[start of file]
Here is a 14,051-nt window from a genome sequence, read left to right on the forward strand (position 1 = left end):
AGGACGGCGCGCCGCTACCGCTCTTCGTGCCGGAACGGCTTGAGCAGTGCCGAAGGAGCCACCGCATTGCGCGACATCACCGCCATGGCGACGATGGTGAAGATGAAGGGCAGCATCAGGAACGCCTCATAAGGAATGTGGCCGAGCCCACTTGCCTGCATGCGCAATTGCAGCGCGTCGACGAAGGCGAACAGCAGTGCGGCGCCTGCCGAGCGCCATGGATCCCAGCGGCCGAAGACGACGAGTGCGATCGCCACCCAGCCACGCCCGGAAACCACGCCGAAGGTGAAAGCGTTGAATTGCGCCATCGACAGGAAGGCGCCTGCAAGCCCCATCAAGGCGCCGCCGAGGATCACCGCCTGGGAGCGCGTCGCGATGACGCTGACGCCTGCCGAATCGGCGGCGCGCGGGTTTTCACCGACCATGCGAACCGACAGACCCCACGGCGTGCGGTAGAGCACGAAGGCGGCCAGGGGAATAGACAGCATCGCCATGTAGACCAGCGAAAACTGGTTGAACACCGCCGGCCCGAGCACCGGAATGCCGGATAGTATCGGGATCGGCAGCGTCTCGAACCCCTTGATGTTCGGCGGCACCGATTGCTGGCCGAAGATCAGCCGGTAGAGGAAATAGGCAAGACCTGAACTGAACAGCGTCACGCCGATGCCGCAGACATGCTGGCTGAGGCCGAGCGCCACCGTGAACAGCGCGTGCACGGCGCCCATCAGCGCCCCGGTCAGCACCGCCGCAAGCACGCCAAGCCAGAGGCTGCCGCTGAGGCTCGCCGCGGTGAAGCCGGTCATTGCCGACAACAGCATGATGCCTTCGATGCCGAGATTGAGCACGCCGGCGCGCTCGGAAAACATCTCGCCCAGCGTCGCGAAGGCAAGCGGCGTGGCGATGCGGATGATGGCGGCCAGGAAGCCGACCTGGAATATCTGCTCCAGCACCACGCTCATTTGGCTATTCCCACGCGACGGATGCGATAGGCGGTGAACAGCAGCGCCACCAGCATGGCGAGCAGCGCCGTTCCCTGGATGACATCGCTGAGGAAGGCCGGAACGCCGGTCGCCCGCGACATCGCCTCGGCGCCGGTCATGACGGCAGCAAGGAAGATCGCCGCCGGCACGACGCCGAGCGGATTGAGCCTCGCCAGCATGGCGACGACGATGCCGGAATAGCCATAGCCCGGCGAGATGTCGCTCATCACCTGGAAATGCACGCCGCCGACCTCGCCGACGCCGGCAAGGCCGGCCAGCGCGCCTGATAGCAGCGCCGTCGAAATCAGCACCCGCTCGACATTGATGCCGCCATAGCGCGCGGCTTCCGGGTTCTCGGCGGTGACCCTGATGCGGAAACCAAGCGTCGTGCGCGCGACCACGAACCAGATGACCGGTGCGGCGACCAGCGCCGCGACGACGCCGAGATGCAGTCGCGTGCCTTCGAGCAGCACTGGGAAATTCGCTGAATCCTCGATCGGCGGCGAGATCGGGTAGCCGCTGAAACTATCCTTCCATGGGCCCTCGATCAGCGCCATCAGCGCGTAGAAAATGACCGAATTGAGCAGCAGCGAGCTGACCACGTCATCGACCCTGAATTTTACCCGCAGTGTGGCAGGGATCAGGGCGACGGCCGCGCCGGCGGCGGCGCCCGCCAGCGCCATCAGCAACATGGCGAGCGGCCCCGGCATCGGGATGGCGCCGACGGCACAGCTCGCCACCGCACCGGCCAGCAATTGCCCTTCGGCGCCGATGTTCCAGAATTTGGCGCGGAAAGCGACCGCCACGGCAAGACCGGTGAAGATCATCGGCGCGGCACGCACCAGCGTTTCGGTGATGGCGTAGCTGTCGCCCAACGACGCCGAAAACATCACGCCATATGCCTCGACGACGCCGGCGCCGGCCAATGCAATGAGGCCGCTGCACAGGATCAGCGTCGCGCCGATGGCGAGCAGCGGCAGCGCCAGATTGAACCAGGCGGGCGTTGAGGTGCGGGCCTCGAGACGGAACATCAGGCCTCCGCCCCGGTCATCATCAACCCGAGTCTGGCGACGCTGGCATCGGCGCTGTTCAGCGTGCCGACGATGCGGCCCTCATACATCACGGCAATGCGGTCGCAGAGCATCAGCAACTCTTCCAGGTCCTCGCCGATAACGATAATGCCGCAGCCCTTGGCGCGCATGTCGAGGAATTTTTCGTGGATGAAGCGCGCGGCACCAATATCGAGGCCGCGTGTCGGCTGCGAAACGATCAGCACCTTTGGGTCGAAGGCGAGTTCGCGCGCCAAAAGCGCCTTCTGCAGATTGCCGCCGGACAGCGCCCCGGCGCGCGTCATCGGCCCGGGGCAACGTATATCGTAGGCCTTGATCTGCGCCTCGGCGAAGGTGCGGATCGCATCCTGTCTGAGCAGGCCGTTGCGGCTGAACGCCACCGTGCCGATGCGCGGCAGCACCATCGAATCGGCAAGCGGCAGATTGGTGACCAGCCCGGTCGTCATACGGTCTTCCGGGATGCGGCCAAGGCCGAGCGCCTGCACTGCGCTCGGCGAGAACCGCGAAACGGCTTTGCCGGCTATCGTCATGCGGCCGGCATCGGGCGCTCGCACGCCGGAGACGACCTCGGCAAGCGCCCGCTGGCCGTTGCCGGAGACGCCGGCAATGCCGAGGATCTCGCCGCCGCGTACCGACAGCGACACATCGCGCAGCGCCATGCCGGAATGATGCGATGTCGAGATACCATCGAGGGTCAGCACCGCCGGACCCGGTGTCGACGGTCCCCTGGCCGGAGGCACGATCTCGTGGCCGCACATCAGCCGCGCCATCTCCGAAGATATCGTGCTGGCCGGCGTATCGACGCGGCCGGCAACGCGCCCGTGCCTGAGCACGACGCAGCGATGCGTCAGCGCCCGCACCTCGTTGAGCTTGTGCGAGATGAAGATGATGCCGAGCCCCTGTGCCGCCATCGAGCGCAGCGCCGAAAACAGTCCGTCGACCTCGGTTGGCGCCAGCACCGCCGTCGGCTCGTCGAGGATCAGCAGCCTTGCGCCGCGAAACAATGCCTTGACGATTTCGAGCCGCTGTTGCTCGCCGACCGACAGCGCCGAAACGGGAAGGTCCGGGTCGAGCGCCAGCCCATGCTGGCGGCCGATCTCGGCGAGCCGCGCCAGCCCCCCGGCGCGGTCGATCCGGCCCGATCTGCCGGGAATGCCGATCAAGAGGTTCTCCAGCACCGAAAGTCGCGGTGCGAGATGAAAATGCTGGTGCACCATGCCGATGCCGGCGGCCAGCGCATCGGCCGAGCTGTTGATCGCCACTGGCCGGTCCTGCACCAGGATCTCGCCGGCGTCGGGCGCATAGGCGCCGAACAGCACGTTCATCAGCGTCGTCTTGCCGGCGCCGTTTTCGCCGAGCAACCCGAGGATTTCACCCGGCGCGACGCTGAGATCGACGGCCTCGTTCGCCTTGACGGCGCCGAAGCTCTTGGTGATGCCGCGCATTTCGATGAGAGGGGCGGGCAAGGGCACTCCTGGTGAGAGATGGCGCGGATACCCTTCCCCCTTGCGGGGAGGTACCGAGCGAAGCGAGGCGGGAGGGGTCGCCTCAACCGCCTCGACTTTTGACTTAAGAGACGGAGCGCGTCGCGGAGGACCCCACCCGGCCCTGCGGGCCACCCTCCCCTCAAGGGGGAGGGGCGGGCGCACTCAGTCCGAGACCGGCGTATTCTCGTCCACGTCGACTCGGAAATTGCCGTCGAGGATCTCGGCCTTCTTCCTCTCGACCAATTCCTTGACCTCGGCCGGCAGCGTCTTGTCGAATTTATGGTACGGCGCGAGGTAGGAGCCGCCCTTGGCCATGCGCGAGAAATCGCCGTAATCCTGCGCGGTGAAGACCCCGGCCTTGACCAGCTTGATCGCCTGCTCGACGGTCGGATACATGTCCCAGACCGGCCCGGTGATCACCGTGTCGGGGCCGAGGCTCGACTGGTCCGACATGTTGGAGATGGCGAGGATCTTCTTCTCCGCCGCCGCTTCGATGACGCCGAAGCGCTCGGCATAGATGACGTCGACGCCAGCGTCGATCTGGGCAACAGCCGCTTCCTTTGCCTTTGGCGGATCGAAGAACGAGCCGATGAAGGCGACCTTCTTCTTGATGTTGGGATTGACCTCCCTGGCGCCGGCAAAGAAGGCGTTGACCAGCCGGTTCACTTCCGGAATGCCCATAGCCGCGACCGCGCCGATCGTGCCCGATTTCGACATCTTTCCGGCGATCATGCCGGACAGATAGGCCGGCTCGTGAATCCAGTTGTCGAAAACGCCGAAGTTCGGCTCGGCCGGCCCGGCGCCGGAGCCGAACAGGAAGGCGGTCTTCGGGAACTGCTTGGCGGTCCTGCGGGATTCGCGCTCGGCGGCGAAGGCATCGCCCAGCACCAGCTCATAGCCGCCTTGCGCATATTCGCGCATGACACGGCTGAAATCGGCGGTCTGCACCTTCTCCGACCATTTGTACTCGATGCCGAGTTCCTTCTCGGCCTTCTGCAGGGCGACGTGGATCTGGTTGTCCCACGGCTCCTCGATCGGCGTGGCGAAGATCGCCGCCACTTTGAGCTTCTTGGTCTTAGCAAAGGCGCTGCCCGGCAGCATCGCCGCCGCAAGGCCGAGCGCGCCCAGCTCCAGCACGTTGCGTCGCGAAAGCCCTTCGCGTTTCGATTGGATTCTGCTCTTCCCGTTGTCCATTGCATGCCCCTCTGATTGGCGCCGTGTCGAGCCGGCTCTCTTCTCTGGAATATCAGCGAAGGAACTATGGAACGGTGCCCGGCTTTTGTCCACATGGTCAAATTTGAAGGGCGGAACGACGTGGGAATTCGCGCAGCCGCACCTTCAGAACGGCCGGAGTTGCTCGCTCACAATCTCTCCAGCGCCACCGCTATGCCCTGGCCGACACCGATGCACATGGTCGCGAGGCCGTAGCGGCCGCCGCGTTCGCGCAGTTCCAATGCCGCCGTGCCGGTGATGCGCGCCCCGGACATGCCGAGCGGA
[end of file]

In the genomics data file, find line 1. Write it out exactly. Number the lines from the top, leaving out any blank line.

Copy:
Here is a 14,051-nt window from a genome sequence, read left to right on the forward strand (position 1 = left end):